Cranberries – A Berry Way To Be Well
Clinical Herbalist Reviewed on December 17, 2009 by Paulina Nelega, RH
We all know that we are what we eat, and diet plays such an important part of our wellness. And that’s why I love, love, love the holiday season – the food is incredibly tasty, and so good for the body beautiful!
Last month I shared with you my love of yams. SO yummy. This month, our ubiquitous holiday meal would be incomplete without my famous cranberry sauce – delish, delectable, and de-great for us!
Cranberries are of the evergreen family, and can be found growing in acidic bogs all over the Northern Hemisphere – maybe that’s why they’re so mouth-puckeringly sour!
Cranberries are low shrubs or vines with slender, wiry stems and small evergreen leaves. They have lovely little dark pink flowers that domestic honeybees just love (love the bees by the way, people. They are the reason we have this fabulous food all over the place. Ahem.)! Cranberries grow white, but turns a deep red when ready for the picking in fall.
Cranberries are rich in Vitamin C and polyphenol antioxidants. Eating and drinking these berries can fill us with potent anti-aging, cancer-preventing, and cardiovascular support. The tannins in cranberries (the substance that makes them tart and rather sticky-dry in the mouth) gives these berries anti-clotting properties and can help flush out urinary tract bacteria (read my post about that HERE) and can reduce the amount of dental plaque-causing bacteria – in other words, sweeten your breath!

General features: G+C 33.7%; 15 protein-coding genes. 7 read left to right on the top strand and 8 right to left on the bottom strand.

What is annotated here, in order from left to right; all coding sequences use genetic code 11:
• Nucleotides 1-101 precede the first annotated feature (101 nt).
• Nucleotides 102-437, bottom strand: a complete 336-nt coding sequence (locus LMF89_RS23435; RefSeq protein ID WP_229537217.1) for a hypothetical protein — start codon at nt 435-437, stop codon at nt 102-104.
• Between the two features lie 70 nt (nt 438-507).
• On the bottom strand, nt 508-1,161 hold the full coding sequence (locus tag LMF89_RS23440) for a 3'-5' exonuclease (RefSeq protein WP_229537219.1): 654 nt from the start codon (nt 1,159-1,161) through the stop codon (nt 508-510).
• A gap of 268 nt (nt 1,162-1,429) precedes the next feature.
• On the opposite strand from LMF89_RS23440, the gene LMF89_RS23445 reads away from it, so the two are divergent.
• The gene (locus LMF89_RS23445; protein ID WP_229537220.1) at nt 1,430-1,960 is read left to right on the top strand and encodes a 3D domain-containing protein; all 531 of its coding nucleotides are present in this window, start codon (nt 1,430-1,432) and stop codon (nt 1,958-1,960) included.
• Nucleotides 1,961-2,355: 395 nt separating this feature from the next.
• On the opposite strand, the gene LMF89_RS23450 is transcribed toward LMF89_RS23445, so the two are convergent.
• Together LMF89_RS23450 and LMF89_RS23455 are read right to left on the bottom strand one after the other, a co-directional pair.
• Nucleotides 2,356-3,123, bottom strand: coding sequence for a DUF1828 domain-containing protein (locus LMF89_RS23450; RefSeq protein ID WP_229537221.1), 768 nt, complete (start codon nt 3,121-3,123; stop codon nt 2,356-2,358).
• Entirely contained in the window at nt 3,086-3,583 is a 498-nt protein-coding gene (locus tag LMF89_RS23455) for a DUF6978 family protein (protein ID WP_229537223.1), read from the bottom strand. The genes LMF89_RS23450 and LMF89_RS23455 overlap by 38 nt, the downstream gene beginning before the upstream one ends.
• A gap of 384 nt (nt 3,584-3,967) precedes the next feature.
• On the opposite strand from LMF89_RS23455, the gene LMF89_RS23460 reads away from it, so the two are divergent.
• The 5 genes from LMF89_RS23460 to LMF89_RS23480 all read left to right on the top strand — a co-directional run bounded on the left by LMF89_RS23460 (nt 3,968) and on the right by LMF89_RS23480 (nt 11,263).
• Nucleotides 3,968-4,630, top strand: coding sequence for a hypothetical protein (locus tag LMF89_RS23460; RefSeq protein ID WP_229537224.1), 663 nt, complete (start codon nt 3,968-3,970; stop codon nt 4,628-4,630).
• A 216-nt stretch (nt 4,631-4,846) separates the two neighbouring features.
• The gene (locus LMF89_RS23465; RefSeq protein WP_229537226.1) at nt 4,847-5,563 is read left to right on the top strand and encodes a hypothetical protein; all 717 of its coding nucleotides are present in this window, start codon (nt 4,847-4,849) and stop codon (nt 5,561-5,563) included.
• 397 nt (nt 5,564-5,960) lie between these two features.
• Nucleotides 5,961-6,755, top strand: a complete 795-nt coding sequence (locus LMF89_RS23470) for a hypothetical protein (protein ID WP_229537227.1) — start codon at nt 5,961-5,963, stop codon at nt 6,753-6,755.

Cranberries are blended with sweeteners and can be found commercially as juice, sauce, and sweetened dried cranberries. You can find canned or frozen cranberries in grocery stores, but I prefer mine fresh. I make my own sauce, throw the berries in to pies and baked goods, and simmer them in teas and wines!
Speaking of making my own sauce, here it is:
- 1 cup (200 g) organic honey
- 1 cup (250 mL) water
- 4 cups (1 12-oz package) fresh organic cranberries
- organic pecans, organic orange zest, organic currants, organic cinnamon, nutmeg, and allspice.
Add in your other ingredients to taste! So simple.
Remove from heat and cool before serving. The sauce will thicken as it cools.
This makes just over 2 cups.
To a berry, berry holiday season!
Warm, spicy love, Sage
Photo Credit: vieuxbandit
Paulina Nelega, RH, has been in private practice as a Clinical Herbalist for over 15 years. She has developed and taught courses in herbal medicine, and her articles on health have appeared in numerous publications. She is very passionate about the healing power of nature. Ask Dr. Jan